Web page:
(1) These rules provide guidance to Department of Revenue employees concerning the ethical standards they are expected to meet or exceed. The rules also inform the public concerning ethics expected of department employees.
(2) In Wadsworth v. DOR , the Montana Supreme Court held that the department's policy prohibiting appraisal employees from also working as private appraisers or as real estate salesman was unconstitutional. The key to the decision was that the department could not show actual conflicts, only potential conflicts. In addition, the court held that such policies should be adopted as administrative rules. In light of this decision and the fact that employees need to have some guidance concerning ethical issues, these rules are adopted.
(3) The guiding principle behind these rules is that the department trusts its employees to respect their public office and act in an ethical manner. These rules provide guidance and examples to assist employees in recognizing potential conflicts of interest and ethical issues.
(4) The corollary principle is that employees must take responsibility for their conduct. An employee who betrays the state's trust will be disciplined, including the possibility of termination of employment.
(5) The key to compliance with ethical requirements is recognition of an ethical issue and complete, full and timely disclosure of possible problems. The purpose of requiring disclosure is to ensure that no harm comes to the employee, the state of Montana, the department or the public from a conflict of interest, appearance of a conflict of interest, or other ethical issue. Disclosure is necessary so steps can be taken by the employee and the department to prevent harm. Disclosure is also required by the Montana Code of Ethics, 2-2-131 , MCA. Preventing harm is, by its nature, something that can occur only if disclosure of conflicts of interest are made in a timely manner.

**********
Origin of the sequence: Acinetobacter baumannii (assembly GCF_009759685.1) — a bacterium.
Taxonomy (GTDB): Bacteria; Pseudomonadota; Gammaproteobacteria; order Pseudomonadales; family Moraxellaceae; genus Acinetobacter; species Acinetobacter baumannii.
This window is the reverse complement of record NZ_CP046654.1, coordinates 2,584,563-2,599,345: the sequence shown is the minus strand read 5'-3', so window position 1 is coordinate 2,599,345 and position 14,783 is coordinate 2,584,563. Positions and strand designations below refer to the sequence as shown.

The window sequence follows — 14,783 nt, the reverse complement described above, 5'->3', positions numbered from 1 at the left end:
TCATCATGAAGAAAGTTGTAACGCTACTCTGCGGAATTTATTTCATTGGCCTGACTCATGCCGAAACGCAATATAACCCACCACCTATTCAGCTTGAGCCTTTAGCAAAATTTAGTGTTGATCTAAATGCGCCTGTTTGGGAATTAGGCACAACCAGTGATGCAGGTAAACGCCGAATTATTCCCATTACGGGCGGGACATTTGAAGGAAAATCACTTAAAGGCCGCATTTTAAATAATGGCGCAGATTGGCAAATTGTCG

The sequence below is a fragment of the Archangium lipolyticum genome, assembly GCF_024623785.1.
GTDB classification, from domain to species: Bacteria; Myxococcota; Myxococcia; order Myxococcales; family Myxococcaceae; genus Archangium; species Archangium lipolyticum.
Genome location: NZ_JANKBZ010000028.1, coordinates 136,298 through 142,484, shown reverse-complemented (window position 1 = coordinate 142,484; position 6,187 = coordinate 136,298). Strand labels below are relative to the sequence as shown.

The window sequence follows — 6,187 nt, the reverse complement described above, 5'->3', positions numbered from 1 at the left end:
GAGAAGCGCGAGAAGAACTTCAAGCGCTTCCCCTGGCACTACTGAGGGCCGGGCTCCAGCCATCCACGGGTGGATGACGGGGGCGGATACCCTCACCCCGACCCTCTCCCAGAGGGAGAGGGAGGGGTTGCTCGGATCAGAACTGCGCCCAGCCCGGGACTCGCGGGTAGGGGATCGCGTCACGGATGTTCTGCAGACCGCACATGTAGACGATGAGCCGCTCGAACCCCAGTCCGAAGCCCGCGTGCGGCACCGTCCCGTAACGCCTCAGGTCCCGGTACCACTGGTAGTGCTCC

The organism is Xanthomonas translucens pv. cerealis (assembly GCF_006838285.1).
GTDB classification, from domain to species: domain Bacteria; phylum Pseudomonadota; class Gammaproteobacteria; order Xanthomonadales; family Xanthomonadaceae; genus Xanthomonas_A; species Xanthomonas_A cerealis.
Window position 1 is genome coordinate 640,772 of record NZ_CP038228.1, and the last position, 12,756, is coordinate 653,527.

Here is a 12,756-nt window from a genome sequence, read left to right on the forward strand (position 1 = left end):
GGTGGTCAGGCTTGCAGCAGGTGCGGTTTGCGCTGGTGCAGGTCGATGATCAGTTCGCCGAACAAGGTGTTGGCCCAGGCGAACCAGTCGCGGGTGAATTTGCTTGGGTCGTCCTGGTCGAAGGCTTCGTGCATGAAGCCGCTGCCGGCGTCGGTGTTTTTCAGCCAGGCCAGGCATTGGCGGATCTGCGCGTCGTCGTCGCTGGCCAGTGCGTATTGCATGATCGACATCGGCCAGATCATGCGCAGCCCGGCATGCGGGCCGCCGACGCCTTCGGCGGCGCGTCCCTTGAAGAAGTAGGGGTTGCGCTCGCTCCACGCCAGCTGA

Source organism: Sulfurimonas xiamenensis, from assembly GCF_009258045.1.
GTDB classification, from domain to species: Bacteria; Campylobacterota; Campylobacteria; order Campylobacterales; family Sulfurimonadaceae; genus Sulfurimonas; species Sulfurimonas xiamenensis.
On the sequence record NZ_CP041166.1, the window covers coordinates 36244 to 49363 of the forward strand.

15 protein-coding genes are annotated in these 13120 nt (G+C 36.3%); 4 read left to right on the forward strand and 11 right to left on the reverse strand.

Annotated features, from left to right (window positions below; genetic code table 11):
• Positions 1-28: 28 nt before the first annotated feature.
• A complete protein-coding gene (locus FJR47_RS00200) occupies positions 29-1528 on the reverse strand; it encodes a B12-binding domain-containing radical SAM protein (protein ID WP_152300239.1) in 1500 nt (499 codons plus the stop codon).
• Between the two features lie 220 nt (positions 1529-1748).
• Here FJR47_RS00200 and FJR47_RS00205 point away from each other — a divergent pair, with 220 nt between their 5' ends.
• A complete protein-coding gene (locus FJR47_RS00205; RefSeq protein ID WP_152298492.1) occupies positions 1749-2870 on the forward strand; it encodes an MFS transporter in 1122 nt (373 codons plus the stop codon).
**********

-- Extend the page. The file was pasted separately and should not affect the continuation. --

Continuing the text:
(6) The courts in Montana and other jurisdictions have stated that employees owe a duty to their employer in return for employment. This includes the duty to perform their responsibilities diligently and faithfully. It also includes the duty to be loyal to their employer as appropriate and within the bounds of the law and ethical standards. Although this duty is incapable of specific definition, these rules attempt to inform employees of what is expected concerning their responsibility to be loyal to the state of Montana.